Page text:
Once you’ve been informed that a bachelor/ette party is happening, it’s totally valid and ok to set reasonable expectations and boundaries around the trip. Talk about what you’re comfortable with and what would make you feel uncomfortable. Discuss expectations around communication during the trip. Discuss what types of venues and activities are planned and discuss what type of behavior is acceptable/unacceptable.
Everyone’s a little different, you’ll want to clarify what works for you and your relationship while balancing what’s workable. When it comes to negotiating boundaries like this, I cannot stress how important compromise is going to be. Especially in cases where you and your partner may not be aligning or easily coming to an agreement.
Couples therapy icons, Drs John and Julie Gottman, have a great formula for compromise. It goes like this:
- Figure out your inflexible area or core need on the issue.
- Figure out your flexible areas on the issue.
- Ask questions like:
- Help me understand your inflexible areas.
- What are your core feelings, beliefs, or values about this issue?
- What do we agree about?
- What are our common goals?
- What feelings do we have in common?
- How can I help meet your core needs?
Coming to a compromise may help you feel better about the whole situation. The important part is that you discuss this before the trip, don’t fall into the trap of mind reading by thinking, “he should know what my expectations are.” Speak to them, don’t assume he knows.
A compromise might look like, “Ok, I can understand that you want to go to the strip club but no lap dance” or “I’m comfortable with a lap dance, I’m not comfortable with touching.” Remember, try to work together on a compromise that works for both of you. He gets to go have fun and you get the peace of mind that he knows what your expectations are.
A word of caution: jealousy, one of the most common emotional reactions associated with bachelor parties, thrives off of unclear and vague communication. In other words, jealousy increases and ferments when it’s not spoken about, which often creates bigger problems down the road. The antidote to this is to move from implied expectations of what your boyfriend should/should not do to explicit agreements on what’s ok and what’s not.
Let’s address the jealousy monster
One of the most common emotional reactions to bachelor parties (and strip clubs) is jealousy. Jealousy is a complex emotional reaction in response to a perceived threat to a valued relationship. Basically, it’s a belief that a valued relationship will be interrupted by another person, either imagined or real. It’s a painful feeling that can show up even in the most confident of people.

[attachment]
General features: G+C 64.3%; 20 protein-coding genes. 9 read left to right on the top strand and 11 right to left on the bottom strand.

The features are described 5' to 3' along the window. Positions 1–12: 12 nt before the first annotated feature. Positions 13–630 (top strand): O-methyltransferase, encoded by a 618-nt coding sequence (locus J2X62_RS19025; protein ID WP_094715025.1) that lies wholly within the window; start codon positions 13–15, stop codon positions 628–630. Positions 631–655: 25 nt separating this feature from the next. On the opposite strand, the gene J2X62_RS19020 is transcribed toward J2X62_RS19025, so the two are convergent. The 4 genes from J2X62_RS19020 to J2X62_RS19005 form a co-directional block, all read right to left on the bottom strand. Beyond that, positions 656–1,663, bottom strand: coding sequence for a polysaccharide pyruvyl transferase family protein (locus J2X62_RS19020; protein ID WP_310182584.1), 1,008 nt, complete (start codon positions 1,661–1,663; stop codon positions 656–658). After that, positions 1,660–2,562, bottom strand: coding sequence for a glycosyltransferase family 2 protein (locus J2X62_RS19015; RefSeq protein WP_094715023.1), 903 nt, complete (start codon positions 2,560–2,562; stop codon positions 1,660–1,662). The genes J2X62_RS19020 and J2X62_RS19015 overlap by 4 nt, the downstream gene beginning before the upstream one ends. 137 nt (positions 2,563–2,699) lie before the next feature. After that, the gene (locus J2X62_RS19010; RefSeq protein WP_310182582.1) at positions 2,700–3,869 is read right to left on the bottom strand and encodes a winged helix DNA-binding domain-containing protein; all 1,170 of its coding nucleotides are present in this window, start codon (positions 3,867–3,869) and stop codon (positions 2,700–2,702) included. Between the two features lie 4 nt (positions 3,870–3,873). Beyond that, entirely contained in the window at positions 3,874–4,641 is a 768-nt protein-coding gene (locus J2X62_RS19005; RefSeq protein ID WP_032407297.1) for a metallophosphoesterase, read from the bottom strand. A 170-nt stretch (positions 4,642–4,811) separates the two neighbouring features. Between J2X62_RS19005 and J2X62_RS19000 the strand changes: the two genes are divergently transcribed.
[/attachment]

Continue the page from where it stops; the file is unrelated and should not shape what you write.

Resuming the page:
Ones’ experience with jealousy is often informed by our past, our culture, and upbringing. We are socialized to believe that jealousy is a terrible emotion (hence jealousy monster), when in reality jealousy is an important emotion in that it shows us what relationships we highly value. Jealousy is a paradox, a little can be beneficial, too much can irreparably harm relationships. Remember how I wrote that jealousy is a complex emotion? Well here are some related emotions that jealousy tends to draw out when it’s present:
- Sexual Arousal (believe it or not, jealousy can be quite the aphrodisiac)
How to cope with feelings of jealousy
What should you do if after all this you’re still struggling with difficult feelings? There are several skills and techniques you can try to help you cope with these painful emotions.
The first step is to identify what you’re feeling, so ask yourself, “when I think of my boyfriend on the bachelor trip, what comes up?” Pay particular attention to any sensations in your body – tight chest, flushed face, sweaty palms, increased breathing. This can help identify the feeling. For example, you may feel anger in your chest or experience tense sensations throughout your body. You may feel jealousy in your heart area – a tightness or constriction. Once you know what you’re feeling you have some options about how to deal with it.